We leave in an hour for the airport.  Sue is reading in the lobby, Ben on the lawn.  Bonnie is journaling.  I have finally posted my blogs from the past days.  And this, my last installment, I am writing by hand.

 We spend the morning back at the market buying last-minute gifts.  Baskets.  Bracelets.  I spy a set of ankle bells like the ones the dancers wore at the traditional Africa village.  Mark, our driver, negotiates the price of 5,000 Rwandan francs and I buy them.

 The vendor pulls out a headdress and I shake my head no.  I look for photographs of me on my phone, dressed in this traditional garb but I can’t find any.  They are all on Rich’s camera and he is not here.  Rabbi Brant pulls out his IPhone and plays the video he shot of me dancing.  The vendors gather round and give me the thumbs up.

Sue and I wander back into the food section, seeking out what we were told was curry but is really a type of salt – most commonly used for cooking beans, to season and to decrease cooking time.  The market is ripe with new smells I cannot place.  Perhaps it is hotter today and the smells are more pungent.  There are few muzungos here and we draw a few stares.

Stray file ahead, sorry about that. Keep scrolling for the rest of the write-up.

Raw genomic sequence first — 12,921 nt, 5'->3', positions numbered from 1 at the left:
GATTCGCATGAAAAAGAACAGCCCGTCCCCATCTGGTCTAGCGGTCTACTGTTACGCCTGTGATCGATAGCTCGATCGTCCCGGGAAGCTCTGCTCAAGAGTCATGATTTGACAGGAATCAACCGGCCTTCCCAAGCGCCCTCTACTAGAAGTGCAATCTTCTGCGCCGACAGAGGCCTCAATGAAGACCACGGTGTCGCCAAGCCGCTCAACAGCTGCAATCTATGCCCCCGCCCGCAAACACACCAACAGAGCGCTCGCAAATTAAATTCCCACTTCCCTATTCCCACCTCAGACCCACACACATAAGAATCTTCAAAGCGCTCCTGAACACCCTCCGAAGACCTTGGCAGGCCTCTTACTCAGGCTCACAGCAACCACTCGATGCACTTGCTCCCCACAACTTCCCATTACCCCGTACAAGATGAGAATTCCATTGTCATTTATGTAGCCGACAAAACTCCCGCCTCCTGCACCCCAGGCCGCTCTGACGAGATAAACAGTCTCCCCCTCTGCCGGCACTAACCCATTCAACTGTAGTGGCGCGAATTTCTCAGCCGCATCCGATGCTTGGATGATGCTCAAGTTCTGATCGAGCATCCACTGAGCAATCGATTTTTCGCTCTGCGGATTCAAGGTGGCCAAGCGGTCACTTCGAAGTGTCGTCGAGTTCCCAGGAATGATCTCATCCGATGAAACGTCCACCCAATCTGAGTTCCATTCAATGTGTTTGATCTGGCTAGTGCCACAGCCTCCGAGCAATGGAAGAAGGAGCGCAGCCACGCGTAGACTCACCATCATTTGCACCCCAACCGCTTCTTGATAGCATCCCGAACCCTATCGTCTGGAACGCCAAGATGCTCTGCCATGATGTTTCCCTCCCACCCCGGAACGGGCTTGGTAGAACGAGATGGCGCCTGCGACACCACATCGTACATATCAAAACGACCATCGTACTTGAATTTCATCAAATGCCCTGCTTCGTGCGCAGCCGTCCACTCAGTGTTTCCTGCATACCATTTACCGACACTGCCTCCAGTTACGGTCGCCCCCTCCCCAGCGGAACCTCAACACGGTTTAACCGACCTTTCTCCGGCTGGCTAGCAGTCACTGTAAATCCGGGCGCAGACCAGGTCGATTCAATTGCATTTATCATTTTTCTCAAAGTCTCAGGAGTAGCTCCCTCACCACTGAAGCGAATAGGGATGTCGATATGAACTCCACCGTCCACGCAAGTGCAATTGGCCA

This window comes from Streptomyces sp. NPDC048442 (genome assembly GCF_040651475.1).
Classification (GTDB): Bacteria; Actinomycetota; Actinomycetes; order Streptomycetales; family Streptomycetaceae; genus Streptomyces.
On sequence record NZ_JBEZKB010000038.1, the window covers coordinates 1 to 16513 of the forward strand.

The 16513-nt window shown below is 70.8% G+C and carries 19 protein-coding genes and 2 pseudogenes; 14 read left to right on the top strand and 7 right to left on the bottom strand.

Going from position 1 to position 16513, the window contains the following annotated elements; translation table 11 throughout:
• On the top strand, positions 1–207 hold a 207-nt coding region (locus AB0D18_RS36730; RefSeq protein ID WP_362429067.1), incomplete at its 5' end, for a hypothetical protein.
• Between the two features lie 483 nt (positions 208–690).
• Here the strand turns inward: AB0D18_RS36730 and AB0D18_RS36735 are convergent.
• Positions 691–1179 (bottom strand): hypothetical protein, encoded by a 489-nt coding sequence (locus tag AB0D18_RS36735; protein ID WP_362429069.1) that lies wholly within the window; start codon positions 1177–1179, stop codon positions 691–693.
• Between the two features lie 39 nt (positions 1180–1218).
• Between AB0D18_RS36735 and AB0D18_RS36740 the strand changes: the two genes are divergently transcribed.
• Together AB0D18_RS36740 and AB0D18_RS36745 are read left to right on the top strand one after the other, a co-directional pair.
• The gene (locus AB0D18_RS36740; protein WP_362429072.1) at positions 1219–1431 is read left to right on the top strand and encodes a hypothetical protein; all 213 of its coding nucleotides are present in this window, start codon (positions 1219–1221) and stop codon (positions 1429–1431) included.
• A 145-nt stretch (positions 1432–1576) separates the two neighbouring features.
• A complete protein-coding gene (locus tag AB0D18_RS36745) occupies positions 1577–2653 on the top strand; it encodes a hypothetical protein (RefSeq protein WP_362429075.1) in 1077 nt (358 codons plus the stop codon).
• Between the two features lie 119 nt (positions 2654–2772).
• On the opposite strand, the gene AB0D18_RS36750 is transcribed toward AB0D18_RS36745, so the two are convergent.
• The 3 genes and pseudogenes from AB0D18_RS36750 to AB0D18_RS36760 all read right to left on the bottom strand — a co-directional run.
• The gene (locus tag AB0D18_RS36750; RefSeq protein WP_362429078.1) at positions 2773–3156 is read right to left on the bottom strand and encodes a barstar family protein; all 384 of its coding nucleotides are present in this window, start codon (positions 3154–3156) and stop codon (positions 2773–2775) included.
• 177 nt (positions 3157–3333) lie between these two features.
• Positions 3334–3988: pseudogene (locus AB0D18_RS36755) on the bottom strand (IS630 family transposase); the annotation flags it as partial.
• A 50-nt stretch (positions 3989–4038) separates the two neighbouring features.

We eat Chinese food for lunch and it is surprisingly great.  A nice change from the potatoes, beans and rice we have eaten at most meals.  And yet, a plate of French fries appears on the lazy Susan and they are gobbled up.

After lunch we stop by the Hotel Des Mille Collines – the Hotel Rwanda – and have a beverage by the pool.  I do not feel any special energy here regardless of what has taken place.  It feels like just another luxury hotel.  I ask everyone around our table to name their “best moments.”